This new standard is remarkably flawed for several reasons. It is subjective to the point of being almost incapable of proving, it is self-fulfilling and it is very individual-specific. Presumably each student has a different learning curve and pace. How can one possibly determine when a student has completed this process and finally learned? Does that end point actually exist? Is it even possible for every student to rely on the same, uniform texts as everyone else, and individually reach that imaginary tip? A great thing about diversity in the classroom is the deep interest and knowledge only some students bring to the table, which rubs off on others over time. In an occupation as fluid and contagious as learning, it would be nearly impossible to tell when one can stop because there is potentially no limit.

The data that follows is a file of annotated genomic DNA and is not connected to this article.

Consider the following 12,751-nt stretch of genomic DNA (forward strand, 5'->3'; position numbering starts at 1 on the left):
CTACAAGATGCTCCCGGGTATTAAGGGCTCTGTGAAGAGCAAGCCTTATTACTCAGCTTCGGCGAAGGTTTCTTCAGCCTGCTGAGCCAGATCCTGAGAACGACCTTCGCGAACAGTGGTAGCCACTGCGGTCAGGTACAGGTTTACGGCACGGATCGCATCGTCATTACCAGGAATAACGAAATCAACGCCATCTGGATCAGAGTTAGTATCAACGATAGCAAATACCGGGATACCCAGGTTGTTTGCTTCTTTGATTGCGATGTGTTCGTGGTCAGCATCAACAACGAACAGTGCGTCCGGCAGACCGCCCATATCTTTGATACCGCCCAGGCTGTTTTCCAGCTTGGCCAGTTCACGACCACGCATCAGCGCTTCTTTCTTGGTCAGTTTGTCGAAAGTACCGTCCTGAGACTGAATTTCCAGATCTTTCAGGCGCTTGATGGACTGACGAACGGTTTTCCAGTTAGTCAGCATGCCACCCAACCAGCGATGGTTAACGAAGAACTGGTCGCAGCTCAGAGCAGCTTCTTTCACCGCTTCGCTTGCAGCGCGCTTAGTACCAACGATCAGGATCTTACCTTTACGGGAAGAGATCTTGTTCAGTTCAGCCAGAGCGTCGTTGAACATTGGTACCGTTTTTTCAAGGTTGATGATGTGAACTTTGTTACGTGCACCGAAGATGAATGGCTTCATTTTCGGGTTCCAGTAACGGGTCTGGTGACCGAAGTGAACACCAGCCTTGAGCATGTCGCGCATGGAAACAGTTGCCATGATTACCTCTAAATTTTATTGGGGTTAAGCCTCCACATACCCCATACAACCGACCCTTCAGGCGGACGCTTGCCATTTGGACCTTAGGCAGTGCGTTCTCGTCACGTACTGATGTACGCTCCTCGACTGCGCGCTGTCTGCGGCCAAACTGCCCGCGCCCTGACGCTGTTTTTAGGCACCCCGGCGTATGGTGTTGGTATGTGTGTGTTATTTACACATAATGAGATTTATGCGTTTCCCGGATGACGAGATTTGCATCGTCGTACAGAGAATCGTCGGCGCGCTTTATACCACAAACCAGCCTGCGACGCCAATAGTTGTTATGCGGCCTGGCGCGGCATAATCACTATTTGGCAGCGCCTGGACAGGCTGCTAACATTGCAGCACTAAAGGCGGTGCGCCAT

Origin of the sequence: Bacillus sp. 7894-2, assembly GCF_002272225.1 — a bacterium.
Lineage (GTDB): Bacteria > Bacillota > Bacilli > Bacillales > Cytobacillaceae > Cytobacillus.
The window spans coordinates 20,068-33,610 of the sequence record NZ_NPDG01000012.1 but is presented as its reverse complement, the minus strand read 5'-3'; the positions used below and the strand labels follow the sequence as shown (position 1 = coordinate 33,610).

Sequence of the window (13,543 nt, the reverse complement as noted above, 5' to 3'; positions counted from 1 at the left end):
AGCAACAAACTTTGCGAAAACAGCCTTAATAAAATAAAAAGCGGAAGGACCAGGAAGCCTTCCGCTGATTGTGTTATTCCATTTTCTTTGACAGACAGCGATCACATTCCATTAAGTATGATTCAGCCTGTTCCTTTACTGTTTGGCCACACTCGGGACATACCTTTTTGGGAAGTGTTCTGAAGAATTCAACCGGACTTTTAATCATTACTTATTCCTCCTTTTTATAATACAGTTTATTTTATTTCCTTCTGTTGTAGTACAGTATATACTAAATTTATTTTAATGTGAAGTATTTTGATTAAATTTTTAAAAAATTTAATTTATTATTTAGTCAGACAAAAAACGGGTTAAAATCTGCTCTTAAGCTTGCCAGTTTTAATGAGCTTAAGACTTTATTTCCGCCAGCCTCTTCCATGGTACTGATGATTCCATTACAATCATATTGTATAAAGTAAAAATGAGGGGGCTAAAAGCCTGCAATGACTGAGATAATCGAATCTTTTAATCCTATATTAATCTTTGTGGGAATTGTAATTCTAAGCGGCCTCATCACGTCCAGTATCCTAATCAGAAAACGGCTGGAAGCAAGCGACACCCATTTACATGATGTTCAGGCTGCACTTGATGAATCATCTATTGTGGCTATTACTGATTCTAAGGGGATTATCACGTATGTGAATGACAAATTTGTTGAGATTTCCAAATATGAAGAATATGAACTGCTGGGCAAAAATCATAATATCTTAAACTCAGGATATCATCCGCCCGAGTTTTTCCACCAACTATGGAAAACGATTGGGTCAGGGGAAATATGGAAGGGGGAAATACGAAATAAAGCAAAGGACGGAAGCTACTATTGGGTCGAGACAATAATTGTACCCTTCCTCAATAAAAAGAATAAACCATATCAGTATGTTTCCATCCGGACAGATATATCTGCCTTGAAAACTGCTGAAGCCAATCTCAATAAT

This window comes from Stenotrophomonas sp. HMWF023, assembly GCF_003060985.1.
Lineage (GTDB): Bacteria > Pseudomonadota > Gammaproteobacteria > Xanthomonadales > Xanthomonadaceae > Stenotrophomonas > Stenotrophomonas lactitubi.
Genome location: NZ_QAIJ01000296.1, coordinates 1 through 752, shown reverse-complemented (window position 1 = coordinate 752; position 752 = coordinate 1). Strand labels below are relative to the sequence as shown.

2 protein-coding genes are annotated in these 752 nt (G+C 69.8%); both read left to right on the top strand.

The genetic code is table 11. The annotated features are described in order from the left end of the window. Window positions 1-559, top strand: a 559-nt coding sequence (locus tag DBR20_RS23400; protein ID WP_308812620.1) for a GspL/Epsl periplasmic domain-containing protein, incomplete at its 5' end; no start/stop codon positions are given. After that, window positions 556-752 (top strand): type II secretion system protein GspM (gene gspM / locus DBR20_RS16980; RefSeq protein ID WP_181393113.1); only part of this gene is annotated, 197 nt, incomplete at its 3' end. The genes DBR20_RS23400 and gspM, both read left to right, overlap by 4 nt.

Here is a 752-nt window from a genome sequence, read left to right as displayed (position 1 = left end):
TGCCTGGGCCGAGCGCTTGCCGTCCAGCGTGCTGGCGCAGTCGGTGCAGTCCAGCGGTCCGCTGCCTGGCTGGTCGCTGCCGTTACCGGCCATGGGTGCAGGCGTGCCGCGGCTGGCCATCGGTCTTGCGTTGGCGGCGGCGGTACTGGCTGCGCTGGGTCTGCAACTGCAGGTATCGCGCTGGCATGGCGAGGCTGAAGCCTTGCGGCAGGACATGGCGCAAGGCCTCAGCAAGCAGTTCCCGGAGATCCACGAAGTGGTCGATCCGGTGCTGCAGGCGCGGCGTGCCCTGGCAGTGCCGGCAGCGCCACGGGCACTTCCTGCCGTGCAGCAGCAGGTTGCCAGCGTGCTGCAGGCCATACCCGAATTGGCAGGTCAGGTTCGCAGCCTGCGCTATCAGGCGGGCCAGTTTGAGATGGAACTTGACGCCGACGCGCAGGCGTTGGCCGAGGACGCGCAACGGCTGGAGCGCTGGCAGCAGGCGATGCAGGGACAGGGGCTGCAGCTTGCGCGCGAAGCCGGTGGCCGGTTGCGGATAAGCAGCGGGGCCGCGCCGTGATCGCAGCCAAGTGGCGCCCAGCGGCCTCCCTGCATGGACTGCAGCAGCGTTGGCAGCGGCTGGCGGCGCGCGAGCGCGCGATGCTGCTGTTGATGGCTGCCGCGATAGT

At the risk of oversimplifying, this leaves the court with only two choices. Either it can be dogmatic and impose an arbitrary line to learning. For instance, it could say that a student has achieved the end of learning once the syllabus is complete. This would be a tragic view. Or it can think of education expansively, as it must. But this would make the new standard entirely self-fulfilling. If the court does conceptualise education and learning in this broad manner it would start with a foregone conclusion. Any use of copyrighted works by students to any extent – for the purpose of education and learning – would be considered fair and protected.